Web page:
Now President Obama is set to select a Region 4 head, the community leaders want a new and different kind of regional administrator--one that will stand up against polluting industry and bullying states. They want someone who will initiate a strategic plan and timetable for implementing the Environmental Justice Executive Order 12898; adopt targeted enforcement of environmental problems in at-risk communities; elevate environmental justice and equal protection as regional priorities with funding and staff support commensurate with the problem; make pollution prevention and risk reduction the dominant framework; and work in an interagency mode to ensure that historically underserved communities get their fair share of renewable energy, green jobs, and clean industries as the nation moves away from dirty polluting industries and nonsustainable development patterns.
Historically, regional administrators have served as a bridge between EPA headquarters and the state and local governments. While on the surface this traditional role may be appealing to state and local government officials who would move the center of power and authority away from Washington, DC to regional offices, it has been a disaster for African Americans and other people of color and poor communities.
The environmental justice delegation arriving in Atlanta are part of the 36 environmental justice, civil rights, faith, academia, and legal groups from all eight Region 4 states that signed a letter to Congressman John Lewis, longtime civil rights and environmental justice advocate, requesting him to call for an Inspector General or U.S. General Accountability Office (OIG) investigation of EPA Region 4 given its poor track record on environmental justice. The full letter can be found here.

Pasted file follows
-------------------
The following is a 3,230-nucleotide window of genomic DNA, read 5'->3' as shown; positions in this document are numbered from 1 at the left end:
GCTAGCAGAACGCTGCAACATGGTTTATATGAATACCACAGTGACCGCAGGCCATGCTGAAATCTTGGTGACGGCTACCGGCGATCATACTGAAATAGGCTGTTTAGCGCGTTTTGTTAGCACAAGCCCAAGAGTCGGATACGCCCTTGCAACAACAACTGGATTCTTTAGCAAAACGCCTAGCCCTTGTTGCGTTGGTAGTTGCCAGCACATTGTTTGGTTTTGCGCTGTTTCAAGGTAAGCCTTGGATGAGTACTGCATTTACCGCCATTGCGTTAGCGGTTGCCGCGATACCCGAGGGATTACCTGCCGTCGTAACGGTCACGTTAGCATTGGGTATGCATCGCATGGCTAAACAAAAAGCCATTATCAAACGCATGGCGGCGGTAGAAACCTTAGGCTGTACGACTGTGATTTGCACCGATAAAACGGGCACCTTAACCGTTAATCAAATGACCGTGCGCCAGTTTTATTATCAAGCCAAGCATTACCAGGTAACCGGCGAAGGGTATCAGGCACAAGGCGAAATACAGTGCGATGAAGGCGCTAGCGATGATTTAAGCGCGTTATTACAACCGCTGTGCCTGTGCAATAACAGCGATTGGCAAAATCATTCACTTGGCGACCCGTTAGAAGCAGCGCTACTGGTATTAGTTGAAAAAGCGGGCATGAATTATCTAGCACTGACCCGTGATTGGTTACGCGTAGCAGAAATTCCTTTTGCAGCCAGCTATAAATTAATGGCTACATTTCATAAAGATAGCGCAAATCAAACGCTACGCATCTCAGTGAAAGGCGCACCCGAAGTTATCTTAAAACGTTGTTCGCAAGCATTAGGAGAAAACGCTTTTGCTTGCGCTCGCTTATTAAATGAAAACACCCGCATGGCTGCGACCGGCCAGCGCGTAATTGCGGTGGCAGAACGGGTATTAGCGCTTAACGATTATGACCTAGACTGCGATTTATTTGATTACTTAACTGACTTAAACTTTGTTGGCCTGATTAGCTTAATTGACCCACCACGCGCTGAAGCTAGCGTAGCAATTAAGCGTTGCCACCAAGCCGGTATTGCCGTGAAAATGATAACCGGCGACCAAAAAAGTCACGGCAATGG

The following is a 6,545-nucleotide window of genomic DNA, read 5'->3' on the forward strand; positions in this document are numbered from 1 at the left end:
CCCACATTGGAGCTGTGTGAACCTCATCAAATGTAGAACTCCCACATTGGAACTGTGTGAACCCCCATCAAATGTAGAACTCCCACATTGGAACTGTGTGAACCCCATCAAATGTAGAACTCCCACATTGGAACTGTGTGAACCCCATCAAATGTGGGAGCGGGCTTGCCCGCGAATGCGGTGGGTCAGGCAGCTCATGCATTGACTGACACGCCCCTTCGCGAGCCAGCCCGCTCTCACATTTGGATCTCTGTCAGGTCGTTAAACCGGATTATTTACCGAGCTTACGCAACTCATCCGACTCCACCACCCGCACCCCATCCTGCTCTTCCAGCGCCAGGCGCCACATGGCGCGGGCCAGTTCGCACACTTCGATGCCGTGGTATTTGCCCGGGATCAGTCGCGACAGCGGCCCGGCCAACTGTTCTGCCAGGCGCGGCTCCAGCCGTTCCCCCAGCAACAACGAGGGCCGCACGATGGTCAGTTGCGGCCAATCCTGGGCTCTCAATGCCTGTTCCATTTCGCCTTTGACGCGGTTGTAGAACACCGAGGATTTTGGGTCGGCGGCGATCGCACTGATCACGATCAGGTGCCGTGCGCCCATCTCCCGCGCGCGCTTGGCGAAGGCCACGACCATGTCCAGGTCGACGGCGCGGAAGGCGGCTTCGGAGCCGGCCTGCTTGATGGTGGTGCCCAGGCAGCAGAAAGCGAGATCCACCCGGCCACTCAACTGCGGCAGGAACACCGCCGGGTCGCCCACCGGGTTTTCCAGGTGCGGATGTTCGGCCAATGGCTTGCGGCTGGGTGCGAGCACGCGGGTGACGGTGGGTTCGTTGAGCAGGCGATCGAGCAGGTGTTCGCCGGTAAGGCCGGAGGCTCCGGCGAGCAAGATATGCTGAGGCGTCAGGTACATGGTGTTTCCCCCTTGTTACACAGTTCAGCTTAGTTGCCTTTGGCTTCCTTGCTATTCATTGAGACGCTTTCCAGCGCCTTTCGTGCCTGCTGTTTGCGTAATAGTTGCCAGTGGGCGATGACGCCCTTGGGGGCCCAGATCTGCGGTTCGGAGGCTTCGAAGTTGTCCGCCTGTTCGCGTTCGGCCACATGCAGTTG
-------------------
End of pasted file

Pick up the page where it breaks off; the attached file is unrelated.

A similar request was made to District of Columbia Delegate Walter Fauntroy more than twenty-five years ago, resulting in the landmark 1983 GAO report, Siting of Hazardous Waste Landfills and Their Correlation with Racial and Economic Status of Surrounding Communities, that found clear racial bias in waste facility siting. Three-fourth of the hazardous waste facilities in the region were located in majority African American communities even though African Americans made up only one-fifth of the region's population. To view full text of letter click here.